Biotic Ligand Model of the Acute Toxicity of Metals, 2. Application to acute copper toxicity in Freshwater Fish and Daphnia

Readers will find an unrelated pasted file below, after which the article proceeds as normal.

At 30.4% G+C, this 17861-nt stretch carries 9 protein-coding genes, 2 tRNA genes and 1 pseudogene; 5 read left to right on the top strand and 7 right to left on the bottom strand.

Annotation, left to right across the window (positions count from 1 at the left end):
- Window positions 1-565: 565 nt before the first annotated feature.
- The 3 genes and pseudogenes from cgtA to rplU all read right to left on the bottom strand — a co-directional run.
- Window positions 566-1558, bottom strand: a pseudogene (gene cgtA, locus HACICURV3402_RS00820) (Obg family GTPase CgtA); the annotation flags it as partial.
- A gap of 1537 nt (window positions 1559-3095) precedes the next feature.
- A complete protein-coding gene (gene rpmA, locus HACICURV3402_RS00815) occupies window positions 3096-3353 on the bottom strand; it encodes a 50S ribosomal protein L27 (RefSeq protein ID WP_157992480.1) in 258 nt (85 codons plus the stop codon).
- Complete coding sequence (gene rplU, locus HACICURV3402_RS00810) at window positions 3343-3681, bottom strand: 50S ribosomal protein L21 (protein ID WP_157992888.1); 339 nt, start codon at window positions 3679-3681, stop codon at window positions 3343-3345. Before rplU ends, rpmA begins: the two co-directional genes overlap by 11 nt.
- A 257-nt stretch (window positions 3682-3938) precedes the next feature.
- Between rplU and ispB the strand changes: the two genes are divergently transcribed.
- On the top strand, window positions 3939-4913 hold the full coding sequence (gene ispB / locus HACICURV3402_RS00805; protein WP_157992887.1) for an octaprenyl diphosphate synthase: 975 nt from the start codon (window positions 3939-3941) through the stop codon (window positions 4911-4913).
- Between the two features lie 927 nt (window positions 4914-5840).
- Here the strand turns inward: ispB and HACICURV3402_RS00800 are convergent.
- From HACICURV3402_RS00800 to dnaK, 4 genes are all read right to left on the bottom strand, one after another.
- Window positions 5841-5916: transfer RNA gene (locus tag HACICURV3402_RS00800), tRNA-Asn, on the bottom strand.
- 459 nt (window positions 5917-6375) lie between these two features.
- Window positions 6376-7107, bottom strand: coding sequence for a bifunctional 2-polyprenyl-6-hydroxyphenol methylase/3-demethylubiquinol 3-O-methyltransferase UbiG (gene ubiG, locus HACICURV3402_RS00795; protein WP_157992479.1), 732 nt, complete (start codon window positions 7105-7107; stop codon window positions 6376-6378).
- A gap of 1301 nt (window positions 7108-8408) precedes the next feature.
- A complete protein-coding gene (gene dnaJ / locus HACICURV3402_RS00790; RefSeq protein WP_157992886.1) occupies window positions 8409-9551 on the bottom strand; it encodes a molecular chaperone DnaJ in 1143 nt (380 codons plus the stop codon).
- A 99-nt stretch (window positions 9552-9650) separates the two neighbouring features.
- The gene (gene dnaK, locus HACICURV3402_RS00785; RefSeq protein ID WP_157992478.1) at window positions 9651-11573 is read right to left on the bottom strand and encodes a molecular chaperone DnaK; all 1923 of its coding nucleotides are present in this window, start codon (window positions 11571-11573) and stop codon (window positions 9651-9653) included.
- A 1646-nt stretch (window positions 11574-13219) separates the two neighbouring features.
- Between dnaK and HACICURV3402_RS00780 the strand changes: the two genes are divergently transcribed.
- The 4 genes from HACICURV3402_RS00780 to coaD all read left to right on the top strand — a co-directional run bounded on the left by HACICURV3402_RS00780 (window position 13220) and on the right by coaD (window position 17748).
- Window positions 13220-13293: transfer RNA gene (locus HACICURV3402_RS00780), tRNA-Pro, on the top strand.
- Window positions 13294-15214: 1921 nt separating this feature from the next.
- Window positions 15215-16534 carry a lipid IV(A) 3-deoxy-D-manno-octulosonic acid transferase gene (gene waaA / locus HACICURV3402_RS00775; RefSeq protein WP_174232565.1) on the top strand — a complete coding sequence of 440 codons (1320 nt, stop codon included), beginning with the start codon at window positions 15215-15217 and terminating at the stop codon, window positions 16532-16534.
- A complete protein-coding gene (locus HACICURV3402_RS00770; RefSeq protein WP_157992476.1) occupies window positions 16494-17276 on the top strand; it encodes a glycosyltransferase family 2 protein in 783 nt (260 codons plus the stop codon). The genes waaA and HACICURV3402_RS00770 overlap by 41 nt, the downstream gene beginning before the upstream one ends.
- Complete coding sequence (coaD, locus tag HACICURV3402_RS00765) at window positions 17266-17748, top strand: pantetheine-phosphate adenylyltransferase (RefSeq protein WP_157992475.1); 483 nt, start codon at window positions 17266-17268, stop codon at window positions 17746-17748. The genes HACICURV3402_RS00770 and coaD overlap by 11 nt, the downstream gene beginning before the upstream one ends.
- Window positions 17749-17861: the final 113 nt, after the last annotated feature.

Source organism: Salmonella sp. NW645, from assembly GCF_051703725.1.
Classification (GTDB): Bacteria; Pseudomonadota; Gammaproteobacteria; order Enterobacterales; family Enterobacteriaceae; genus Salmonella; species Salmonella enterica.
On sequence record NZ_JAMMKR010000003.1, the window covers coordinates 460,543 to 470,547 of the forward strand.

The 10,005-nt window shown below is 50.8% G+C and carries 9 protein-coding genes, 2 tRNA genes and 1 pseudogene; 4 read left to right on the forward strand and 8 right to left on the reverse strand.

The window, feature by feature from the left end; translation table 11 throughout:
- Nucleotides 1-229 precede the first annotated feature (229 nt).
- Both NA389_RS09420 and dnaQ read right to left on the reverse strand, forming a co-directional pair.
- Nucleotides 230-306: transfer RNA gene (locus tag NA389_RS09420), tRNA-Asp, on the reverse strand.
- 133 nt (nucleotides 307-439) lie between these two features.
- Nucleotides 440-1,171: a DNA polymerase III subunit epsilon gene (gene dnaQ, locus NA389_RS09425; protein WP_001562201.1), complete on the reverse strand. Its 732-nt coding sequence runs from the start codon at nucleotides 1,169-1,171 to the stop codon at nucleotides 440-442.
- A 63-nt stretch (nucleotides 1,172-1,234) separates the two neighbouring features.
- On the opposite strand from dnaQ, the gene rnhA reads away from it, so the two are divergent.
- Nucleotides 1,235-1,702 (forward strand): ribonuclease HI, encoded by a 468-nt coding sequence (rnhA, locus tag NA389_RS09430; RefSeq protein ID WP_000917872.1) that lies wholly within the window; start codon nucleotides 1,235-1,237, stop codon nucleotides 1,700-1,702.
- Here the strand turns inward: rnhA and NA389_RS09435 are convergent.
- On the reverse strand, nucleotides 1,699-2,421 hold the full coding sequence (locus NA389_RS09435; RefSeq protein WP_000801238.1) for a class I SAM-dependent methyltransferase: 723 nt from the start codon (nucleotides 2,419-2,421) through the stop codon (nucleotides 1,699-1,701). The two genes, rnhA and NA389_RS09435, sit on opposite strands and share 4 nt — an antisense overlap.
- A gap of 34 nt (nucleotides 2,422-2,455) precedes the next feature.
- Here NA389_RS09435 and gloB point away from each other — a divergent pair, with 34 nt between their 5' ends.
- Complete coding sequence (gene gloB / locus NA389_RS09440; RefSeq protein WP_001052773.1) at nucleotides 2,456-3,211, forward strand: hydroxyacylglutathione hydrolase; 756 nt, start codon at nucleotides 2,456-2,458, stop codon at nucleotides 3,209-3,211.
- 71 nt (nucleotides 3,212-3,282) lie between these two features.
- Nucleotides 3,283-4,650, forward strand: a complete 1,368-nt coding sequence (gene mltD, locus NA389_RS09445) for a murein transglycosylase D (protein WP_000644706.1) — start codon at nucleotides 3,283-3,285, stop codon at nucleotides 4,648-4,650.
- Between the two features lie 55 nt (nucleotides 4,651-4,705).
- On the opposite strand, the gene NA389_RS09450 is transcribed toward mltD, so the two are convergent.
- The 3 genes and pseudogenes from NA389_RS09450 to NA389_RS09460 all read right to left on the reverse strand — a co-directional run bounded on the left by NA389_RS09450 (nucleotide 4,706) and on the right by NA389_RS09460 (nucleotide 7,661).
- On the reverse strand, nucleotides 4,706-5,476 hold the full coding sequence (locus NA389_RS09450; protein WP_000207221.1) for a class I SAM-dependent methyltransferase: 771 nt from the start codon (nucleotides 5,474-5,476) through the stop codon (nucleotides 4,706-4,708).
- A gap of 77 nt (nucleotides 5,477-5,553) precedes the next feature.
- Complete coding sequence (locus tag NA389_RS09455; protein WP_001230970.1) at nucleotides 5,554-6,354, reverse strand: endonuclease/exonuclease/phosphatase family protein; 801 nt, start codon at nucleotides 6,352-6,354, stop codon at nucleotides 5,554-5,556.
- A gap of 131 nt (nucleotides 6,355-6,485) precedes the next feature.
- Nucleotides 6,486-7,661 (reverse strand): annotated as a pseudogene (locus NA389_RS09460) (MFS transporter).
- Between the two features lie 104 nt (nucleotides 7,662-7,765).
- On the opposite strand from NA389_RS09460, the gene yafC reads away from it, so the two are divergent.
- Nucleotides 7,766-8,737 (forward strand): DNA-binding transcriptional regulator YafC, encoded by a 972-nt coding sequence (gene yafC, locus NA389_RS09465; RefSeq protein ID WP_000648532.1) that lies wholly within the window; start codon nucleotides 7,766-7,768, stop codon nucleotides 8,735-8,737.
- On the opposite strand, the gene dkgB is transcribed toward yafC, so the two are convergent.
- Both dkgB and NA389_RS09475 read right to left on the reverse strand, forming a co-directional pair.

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The biotic ligand model (BLM) was developed to explain and predict the effects of water chemistry on the acute toxicity of metals to aquatic organisms. The biotic ligand is defined as a specific receptor within an organism where metal complexation leads to acute toxicity. The BLM is designed to predict metal interactions at the biotic ligand within the context of aqueous metal speciation and competitive binding of protective cations such as calcium. Toxicity is defined as accumulation of metal at the biotic ligand at or above a critical threshold concentration. This modeling framework provides mechanistic explanations for the observed effects of aqueous ligands, such as natural organic matter, and water hardness on metal toxicity. In this paper, the development of a copper version of the BLM is described. The calibrated model is then used to calculate LC50 (the lethal concentration for 50% of test organisms) and is evaluated by comparison with published toxicity data sets for freshwater fish (fathead minnow, Pimephales promelas) and Daphnia.

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